Sigur Rós’ ‘Odin’s Raven Magic’ is not exactly new, in that it has been kicking around for a substantial chunk of the band’s 25-year history. Originally, Sigur Rós collaborated on the sprawling orchestral piece way back in 2002 alongside the electronic pioneer Hilmar Örn Hilmarsson, frequent collaborator Steindór Andersen and Maria Huld Markan Sigfúsdóttir of the Icelandic neoclassical band Amiina.
It’s a musical response to Hrafnagaldr Óðins, a chapter from an old Icelandic mythological poem. Originally brought together in around two weeks, and making use of a stone marimba made by the sculptor Páll Guðmundsson, this is a heavily conceptual piece drenched in musical intensity. Now, 18 years later, it also exists in studio-recorded form.
The Hrafnagaldr Óðins is quite a complicated story, but here goes nothing. The world is falling into disarray, so Norse god Odin completely sends a two ravens (sure) into the underworld to ask a mysterious oracle “what the fuck is going on?’ (I’m paraphrasing). Unfortunately the wise woman in question has seen into the future (spoiler: it isn’t good news) and is too upset to speak. The ravens return home, and the gods have a giant feast. In some ways, it can be read as a kind of allegory for those in power obliviously steamrolling their way into impending disaster.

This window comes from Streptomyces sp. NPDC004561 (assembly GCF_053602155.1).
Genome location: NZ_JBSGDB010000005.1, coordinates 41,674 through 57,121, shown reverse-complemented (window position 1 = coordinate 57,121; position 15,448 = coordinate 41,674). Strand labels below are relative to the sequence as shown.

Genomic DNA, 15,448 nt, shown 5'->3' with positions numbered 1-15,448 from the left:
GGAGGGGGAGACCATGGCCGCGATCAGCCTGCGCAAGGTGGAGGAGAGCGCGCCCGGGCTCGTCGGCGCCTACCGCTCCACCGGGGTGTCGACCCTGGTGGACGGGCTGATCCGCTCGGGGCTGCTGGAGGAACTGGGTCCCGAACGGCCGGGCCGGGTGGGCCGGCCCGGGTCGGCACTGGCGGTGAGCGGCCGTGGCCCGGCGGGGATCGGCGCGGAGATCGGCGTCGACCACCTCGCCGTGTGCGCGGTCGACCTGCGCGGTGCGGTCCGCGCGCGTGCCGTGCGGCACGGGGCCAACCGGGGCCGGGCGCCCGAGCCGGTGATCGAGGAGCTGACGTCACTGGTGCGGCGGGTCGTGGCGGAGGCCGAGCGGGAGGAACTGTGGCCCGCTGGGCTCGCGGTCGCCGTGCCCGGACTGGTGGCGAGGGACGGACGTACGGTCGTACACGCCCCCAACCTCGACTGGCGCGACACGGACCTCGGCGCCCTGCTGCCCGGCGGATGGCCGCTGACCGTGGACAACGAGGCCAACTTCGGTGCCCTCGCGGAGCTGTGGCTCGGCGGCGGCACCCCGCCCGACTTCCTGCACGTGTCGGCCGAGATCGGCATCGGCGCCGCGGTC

With ‘Odin’s Raven Magic’, Sigur Rós have taken particular inspiration from the ‘raven messenger’ bit of the story. It’s a record often propelled by a wing-beating sense of urgency, and melancholy undertones that reverberate like muffled voices echoing around a stoney cavern. Andersen recites fragments of the poem throughout with a bassy gravity. The brassy cries of ‘Áss hinn hvíti’ are the nearest ‘Odin’s Raven Magic’ comes to short-lived tranquility – but they ring with downbeat minor notes. On closing song ‘Dagrenning’, Jónsi Birgisson and a morose-sounding choir accompany him in wavering falsetto. The band have explained: “What he sings at the end is very sad, because the world is all fucked.”
It’s poignant story in 2020, and even with context removed, you can’t deny the power of the raw emotion it conjures. That said, ‘Odin’s Raven Magic’s is built on incredibly specific foundations – the particulars of Norse Mythology and medieval Scandinavian poetry is certainly niche – so key aspects feel lost in translation without a hefty visual component or matching blurb. It feels less like conventional album, and more like a live piece immortalised on record.
Release date: December 4
Release label: Krunk via Warner Classics